There are a multitude of other reasons to doubt this story. Richard Nixon supposedly telephoned the astronauts and spoke to them live on the lunar surface. What? Exactly what kind of magical phone line would have been used for that? We lose cell phone coverage today in certain spots on Earth. We’re talking 1969 here. If such fantastic technology existed then, it has been lost to history.
Speaking of fantastic technology, the power of computers in 1969 was akin to what you’d see today in a handheld calculator. And yet, NASA officials have admitted we aren’t technologically ready to go back to the moon today, with infinitely superior computer capability. An astronaut recently admitted, “We don’t have the technology to go to the moon anymore,” because NASA allegedly “destroyed” the technology. What? Does that make any sense whatsoever? Is it the least bit believable?
And how about that shot from the lunar surface of Apollo 17 taking off? What amazing technology- even getting the camera to pan upwards along with the craft. So what happened to this wonderful video camera? Was it a one-shot deal? Why didn’t they continue to use it? As many have noted, at this juncture, we ought to have a live view of the moon available to Earthlings 24/7.
Then there are the views of Earth from the lunar surface. Well, there aren’t very many of them. And the Earth seems smaller than it should be; considering it is much larger than the moon, why does it appear to be about the same size the moon does here on Earth? As a child enamored of astronomy, and later as a critical thinking adult, I expected more. I expected breath-taking views of planets and constellations in those Apollo pictures, with no atmosphere to filter them out. We should have witnessed a sight never seen in any planetarium or on the clearest night on Earth. Instead, we saw zero stars or any other astral bodies, just a few glimpses of Earth.
As Dave McGowan asked, at what point do Americans, and Earthlings in general, start to question this? Here we are on the 50th anniversary. If we haven’t returned by the 100th anniversary, will the majority of people start to wonder why? Progress and technology don’t work this way. Imagine if the Wright Brothers flew a plane a half dozen times, then no one else did for fifty years. Considering the trajectory we were on in the 1960s, we should have traveled to Mars, Venus and beyond by now. We should have bases on the moon, complete with lunar McDonalds and other vestiges of predictable corporate exploitation.
Is it unpatriotic to question this? Am I a “kook” for doubting this amazing alleged accomplishment? Is it unfair to ask how Armstrong, Aldrin, and Collins appeared over a week later on their return to Earth clean shaven? How did they factor in shaving in that situation? And in their initial press conference, they certainly appeared nervous and very un-heroic like, considering they were being lauded as the greatest explorers the world had ever seen.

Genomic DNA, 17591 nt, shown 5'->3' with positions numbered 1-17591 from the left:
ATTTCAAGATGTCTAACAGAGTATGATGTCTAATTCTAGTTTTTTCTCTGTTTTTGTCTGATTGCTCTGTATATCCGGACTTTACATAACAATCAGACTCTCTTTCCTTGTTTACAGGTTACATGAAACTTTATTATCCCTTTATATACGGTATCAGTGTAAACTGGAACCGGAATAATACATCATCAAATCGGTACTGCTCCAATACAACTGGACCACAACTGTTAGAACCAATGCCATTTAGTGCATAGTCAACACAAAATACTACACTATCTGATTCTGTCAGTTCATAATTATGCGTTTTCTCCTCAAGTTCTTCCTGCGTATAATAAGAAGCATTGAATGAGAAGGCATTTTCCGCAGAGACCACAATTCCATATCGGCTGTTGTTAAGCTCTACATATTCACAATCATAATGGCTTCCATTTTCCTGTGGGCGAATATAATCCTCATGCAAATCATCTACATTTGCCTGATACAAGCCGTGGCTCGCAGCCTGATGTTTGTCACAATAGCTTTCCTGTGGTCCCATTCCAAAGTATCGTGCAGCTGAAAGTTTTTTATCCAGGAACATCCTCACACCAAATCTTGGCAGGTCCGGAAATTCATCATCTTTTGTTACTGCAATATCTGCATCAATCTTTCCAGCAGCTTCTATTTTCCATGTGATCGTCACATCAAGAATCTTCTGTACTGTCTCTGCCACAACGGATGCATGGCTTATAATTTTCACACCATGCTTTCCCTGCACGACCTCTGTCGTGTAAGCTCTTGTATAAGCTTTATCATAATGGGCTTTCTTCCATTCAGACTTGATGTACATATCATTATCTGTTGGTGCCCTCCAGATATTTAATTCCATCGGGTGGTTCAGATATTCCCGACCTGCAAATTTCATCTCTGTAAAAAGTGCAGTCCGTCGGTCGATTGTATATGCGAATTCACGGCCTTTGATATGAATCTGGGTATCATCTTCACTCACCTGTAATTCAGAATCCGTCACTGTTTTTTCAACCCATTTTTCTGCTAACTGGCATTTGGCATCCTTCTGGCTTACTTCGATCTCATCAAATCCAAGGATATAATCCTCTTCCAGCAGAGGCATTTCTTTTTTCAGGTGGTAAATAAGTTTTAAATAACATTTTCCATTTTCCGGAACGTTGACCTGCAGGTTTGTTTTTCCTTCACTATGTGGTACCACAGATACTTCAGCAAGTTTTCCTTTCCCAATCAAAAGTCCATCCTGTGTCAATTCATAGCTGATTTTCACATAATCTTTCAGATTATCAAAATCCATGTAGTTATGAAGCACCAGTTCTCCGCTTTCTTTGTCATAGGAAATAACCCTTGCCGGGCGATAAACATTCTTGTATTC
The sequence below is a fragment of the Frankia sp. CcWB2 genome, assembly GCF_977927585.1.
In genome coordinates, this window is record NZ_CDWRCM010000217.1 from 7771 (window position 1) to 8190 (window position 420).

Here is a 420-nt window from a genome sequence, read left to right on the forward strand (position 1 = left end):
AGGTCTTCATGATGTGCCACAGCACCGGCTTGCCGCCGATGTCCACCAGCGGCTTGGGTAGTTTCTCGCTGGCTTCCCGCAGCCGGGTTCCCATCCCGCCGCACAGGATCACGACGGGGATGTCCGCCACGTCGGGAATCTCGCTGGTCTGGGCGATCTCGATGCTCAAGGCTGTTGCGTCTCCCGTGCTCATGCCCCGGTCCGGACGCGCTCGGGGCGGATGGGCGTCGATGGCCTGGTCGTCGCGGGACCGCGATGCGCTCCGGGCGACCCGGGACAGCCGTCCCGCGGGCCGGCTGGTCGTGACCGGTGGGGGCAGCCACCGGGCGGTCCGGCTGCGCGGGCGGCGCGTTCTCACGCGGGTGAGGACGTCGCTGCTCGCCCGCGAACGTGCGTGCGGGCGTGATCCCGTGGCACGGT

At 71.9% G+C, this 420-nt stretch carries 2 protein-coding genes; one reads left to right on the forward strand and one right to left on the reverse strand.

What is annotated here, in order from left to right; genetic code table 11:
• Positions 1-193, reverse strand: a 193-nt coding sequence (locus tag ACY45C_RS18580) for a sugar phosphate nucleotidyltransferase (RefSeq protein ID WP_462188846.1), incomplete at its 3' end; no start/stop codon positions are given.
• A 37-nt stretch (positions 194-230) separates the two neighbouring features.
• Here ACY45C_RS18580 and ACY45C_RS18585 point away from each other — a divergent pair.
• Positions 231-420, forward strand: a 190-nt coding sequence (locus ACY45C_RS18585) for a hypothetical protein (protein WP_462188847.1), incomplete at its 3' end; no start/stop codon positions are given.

Neil Armstrong, especially, maintained a very private existence after the moon landing. He granted few interviews, and seemed noticeably uncomfortable when asked about his fantastic experience. That just doesn’t ring true to me. As they age, people normally grow even prouder and if anything attempt to justify the things they’ve done in their lives. If what we’re told is true, Armstrong had no reason to justify anything, and should have been as proud as anyone could ever be.
Knowing what we know of our government’s tendency to lie and cover up, is it really a reach to think that NASA would lie about something this momentous? Regardless, no “investigative” reporter is going to look into the matter, because our state-run journalists don’t investigate anything. They will instead join in the chorus of derision directed at naysayers like me. They are only skeptical of skeptics.
This is not only the greatest hoax, but the most essential cover up in America’s history. After all, would we really expect our reflexively corrupt leaders to admit they engineered such a gigantic fake, and have continued to lie about it for half a century? Look at the evidence, and judge for yourself.
I am beginning to understand, a little more each day, the quaint term “grumpy old man.” But I honestly believe I’m not like my parents, or grandparents, in naively believing that “the good old days” were simply better, and that all this “newfangled” stuff has ruined what was a perfect world.
I am online constantly; I spend more time there and interact with more people in a cyber sense than I do in a tangible physical sense. When I do have to confront the real world outside of cyberspace, I almost always end up disappointed and frustrated. Some of us have coined the term America 2.0 for a good reason.
Just in the past few months, I have had to deal with situations that shouldn’t happen in a sane rational country. And I have experienced the corrupt marketplace I called out in great detail in my book Survival of the Richest. There is no free enterprise in this country now, if there ever really was. It is crony capitalism, and it’s horrific.
When a home appliance breaks, in my area I have basically a few companies to choose from. Home Depot. Lowe’s. Best Buy. I have had nightmare experiences with all of them. Because I, like the vast majority of Americans, cannot install my own new appliance, or cart away the old one, I have to rely on their team of outsourced installers. And they all outsource their installations. I can’t remember the last time I had a successful, problem-free installation from any company.
Last year, Lowe’s outsourced delivery team installed a new washing machine that had no power. Think about that; somehow, a new product rolled off the assembly line in whatever foreign factory it was built in, and the quality control was such that no one caught the essential fact that the machine wouldn’t turn on. After a relatively minor bit of aggravation, we got a working washing machine installed. I think they knocked $200 off my credit card bill.